SLT paving ahead
Before construction begins on extending the South Lawrence Trafficway, the highway’s existing portion will get a fresh coast of asphalt.
The project is slated for next summer, running from Kansas Highway 10’s connection with the Kansas Turnpike at the northwestern edge of Lawrence to the existing bridge that crosses U.S. Highway 59 at the southern tip of town.
Expect the work to last anywhere from 30 to 35 days and involve stopping traffic temporarily for sections at a time. It’s a two-lane highway so there’s no room for maintaining two-way traffic while a stretch of a lane is being worked on.
“It’ll be a pilot car situation,” said Earl Bosak, area engineer for the Kansas Department of Transportation, which is making plans for the work. “It’ll be a mess for a little bit.”
The project calls for applying a thin layer of pavement — likely one inch thick — atop the existing road surface, Bosak said.
The trafficway’s bridges will not get new surfaces, but the concrete “approach slabs” leading up to each one will be replaced, Bosak said.
Turns out a road not traveled still yields to Mother Nature and Father Time.
A highway bridge that crosses Iowa Street, at the eastern edge of the South Lawrence Trafficway, is showing minor signs of wear despite never carrying any traffic during its entire life.
No tractor-trailers, pickup trucks, SUVs, school buses, sports cars, bicycles or anything else with wheels have traveled across the 174.5-foot-long bridge for the past 15 years, while the remainder of the nearly 9-mile-long trafficway accommodates anywhere from 5,000 to more than 10,000 vehicles per day.
“It’s the ‘Bridge to Nowhere’ right now,” said Earl Bosak, area engineer for the Kansas Department of Transportation. “Anything that man builds deteriorates, especially if you don’t use it — I don’t care if it’s a house or a bridge or a car or anything. If you just leave it sit, it will deteriorate faster than if you use it.”
The bridge is far from dilapidated, according to the department’s most recent bridge inspection. On a scale of 1 to 10, with a 10 indicating pristine conditions, both the bridge’s deck and superstructure rate an 8, or “very good.”
An inspection in May 2010 indicated that the bridge’s substructure, or vertical support systems, rated a 7, or “good.” While that remains far from any level of concern — “That bridge’ll be there probably 60 years,” Bosak said — the rating is one notch below the “very good” assigned to another bridge that had been built at the same time less than a mile to the west.
That trafficway bridge nearby, over Yankee Take Creek, carries 5,820 vehicles per day.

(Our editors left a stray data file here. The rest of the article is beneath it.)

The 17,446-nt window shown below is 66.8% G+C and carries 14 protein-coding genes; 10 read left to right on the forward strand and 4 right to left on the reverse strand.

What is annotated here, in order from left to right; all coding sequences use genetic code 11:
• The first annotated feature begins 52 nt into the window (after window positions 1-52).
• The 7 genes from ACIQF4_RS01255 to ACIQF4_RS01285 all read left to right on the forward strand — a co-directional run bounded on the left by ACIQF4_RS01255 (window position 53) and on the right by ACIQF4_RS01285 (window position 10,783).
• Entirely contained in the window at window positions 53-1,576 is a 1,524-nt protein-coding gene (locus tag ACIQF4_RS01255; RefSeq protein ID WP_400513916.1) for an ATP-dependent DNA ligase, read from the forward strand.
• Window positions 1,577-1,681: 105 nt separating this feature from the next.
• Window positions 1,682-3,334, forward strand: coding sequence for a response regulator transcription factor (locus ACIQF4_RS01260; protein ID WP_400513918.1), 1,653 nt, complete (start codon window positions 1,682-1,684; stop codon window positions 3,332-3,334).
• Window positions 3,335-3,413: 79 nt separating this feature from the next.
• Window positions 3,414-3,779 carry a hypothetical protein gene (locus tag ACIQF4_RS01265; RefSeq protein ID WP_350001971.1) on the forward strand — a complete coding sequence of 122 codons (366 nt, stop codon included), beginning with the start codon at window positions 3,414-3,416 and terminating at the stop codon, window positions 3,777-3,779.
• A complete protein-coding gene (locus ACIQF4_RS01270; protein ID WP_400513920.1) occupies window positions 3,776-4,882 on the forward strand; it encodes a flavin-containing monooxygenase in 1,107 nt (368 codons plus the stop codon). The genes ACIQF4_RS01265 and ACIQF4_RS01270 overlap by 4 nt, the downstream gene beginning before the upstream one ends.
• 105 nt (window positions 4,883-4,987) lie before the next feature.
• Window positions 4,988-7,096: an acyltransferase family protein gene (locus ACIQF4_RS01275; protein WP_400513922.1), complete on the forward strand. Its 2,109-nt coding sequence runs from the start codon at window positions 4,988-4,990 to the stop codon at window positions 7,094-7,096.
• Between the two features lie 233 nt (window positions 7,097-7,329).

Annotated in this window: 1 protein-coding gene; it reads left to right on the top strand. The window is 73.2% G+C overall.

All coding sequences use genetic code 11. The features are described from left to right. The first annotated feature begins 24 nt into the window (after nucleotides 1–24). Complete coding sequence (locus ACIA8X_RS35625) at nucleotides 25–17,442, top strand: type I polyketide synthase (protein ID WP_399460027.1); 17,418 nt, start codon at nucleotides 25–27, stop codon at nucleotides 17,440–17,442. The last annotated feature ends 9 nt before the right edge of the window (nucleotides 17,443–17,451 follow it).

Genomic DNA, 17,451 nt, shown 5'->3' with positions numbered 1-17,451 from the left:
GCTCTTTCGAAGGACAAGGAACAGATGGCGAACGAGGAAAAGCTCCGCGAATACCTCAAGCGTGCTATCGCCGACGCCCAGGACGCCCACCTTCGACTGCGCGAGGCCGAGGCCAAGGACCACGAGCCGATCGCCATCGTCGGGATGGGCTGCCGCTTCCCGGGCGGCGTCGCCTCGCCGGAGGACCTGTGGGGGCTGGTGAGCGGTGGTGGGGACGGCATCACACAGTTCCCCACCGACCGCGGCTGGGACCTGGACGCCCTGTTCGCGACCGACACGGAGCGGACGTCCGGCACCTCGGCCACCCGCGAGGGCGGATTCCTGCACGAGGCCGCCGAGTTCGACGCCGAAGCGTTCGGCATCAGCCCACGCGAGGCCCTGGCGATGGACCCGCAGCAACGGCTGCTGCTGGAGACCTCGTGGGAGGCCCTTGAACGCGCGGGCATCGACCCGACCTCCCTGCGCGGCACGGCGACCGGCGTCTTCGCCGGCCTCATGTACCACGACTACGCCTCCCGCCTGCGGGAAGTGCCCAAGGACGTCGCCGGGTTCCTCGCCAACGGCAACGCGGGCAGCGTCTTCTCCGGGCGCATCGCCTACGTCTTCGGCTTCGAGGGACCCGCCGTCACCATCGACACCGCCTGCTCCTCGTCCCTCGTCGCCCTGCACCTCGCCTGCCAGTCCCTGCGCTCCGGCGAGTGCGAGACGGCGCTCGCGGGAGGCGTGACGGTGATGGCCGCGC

“If it just sits there, nature will take its course faster than if you use it,” said Bosak, who is responsible for more than 600 miles of state highways in Douglas, Osage, Lyon and half of Wabaunsee counties. “You’re maintaining it if you use it. But if you don’t use it, you don’t maintain it. … Sweeping the deck and those kinds of things? We don’t do that because there’s no traffic.”
There’s no traffic on the bridge over Iowa Street because the trafficway is incomplete. Original plans called for running the highway through the Baker Wetlands to a connection with the existing Kansas Highway 10 at the southeastern edge of Lawrence, near Noria Road.
That portion of the project ran into opposition from people who objected to the trafficway for environmental, cultural, historical and financial reasons, and the Sierra Club and other groups went to court to stop it. In the 15 years since the western portion of the trafficway opened, the so-called “eastern leg” of the project went through a redesign that calls for expanding the wetlands, opening a wetlands education center and relocating the southern extensions of Louisiana Street and Haskell Avenue to reduce automotive impacts on people, plants and animals in and around the wetlands.
The new version — which still would connect to the bridge over Iowa Street, which is U.S. Highway 59 — now is slated for construction. The first bids on the $192 million project are expected to be considered in September 2013.
If the trafficway were completed, the inactive bridge finally would find itself rumbling with the activity its concrete deck, steel girders, concrete abutments and elastomeric bearings were designed to handle.
Only under the weight of thousands of vehicles a day will the bridge yield its true condition, Bosak said.
“After we put traffic on it, that first year, that first inspection will tell us a lot,” said Bosak, whose department now inspects bridges on the trafficway and elsewhere twice a year. “I suspect we’ll inspect it at six months, and then a year after we open it. Things we can’t see now would probably show up.”
At least once a week, Bosak’s crews run diagnostics by driving every mile of every road and bridge under their jurisdiction.
And for at least a few more years, the trips will continue to exclude a single stretch that runs for 174.5 feet over Iowa Street — a bridge that remains sealed off from traffic by eight metal traffic signs, getting older and facing the elements.